Vodafone's rugby fail a dangerous slip

After scoring a Rugby World Cup own goal, Vodafone New Zealand must surely raise its game.
Written by Darren Greenwood, Contributor

After scoring a Rugby World Cup own goal, Vodafone New Zealand must surely raise its game.

The global telco giant was caught napping on Friday evening, with many users complaining that the carrier's Auckland network could not cope.

Telecom on the other hand seems to have got away relatively unscathed, perhaps not wanting to repeat the humiliation it suffered with the launch of its XT network a while back.

Of course, since Vodafone is a global provider, unlike Telecom NZ, many of the 95,000 rugby fans that have flooded New Zealand would be Vodafone users. Therefore, it seems likely that it would face a far greater increase in demand than Telecom New Zealand would have.

However, Vodafone should have expected this and prepared for it accordingly. Now it will have to improve its performance, which it admitted recently when it said it would make "additional tweaks" to its cup network.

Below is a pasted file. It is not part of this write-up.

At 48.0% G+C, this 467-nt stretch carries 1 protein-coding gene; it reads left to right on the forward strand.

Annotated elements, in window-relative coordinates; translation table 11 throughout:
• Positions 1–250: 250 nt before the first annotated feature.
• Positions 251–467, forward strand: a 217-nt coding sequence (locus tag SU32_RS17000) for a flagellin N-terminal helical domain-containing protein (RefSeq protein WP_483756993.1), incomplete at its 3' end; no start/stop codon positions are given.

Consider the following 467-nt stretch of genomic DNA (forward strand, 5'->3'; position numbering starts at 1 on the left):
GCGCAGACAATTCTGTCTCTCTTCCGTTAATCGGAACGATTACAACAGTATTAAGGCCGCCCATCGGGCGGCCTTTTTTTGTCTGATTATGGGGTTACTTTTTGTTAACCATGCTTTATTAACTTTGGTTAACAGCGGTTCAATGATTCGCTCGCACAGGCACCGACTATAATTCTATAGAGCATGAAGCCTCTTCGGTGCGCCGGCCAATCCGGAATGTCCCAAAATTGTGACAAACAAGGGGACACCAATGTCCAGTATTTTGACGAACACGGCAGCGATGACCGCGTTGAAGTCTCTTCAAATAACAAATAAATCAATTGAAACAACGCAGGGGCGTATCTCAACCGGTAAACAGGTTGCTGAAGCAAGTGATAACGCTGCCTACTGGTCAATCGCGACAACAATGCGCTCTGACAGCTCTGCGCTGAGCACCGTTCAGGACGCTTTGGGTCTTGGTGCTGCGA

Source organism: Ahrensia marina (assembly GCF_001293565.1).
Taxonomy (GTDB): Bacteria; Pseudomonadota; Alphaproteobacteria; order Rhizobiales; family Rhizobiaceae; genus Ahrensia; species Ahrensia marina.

As I said recently, the Rugby World Cup is not just a mere sports tournament, but a chance for New Zealand to sell itself to the world, especially as the eyes of the world are upon it.

New Zealand has to show it is a world-class destination for business, technology and tourism. Our reputation and credibility depends on a trouble-free tournament, whoever wins.

Indeed, events are being organised to sell the country for technology and business, with a technology showcase and a technology jobs fair among them.

Perhaps even more might be at stake if the telcos let the side down.

Already we have seen the government take control of the Auckland waterfront after complaints that "party central" wasn't big enough for the excessive numbers that turned up.

Now, I'm not suggesting the National-led government would nationalise the telcos for any failures with World Cup mobile phone coverage, but the politicians could make life hard for them afterwards.

This would especially be true from an unpopular opposition Labour Party, which already hates Telecom New Zealand and is desperate for a populist bandwagon to jump upon.

Thus, Telecom and, especially, Vodafone, must both raise their game to secure their futures. As I have said before, in New Zealand the Rugby World Cup is more than just a mere game!

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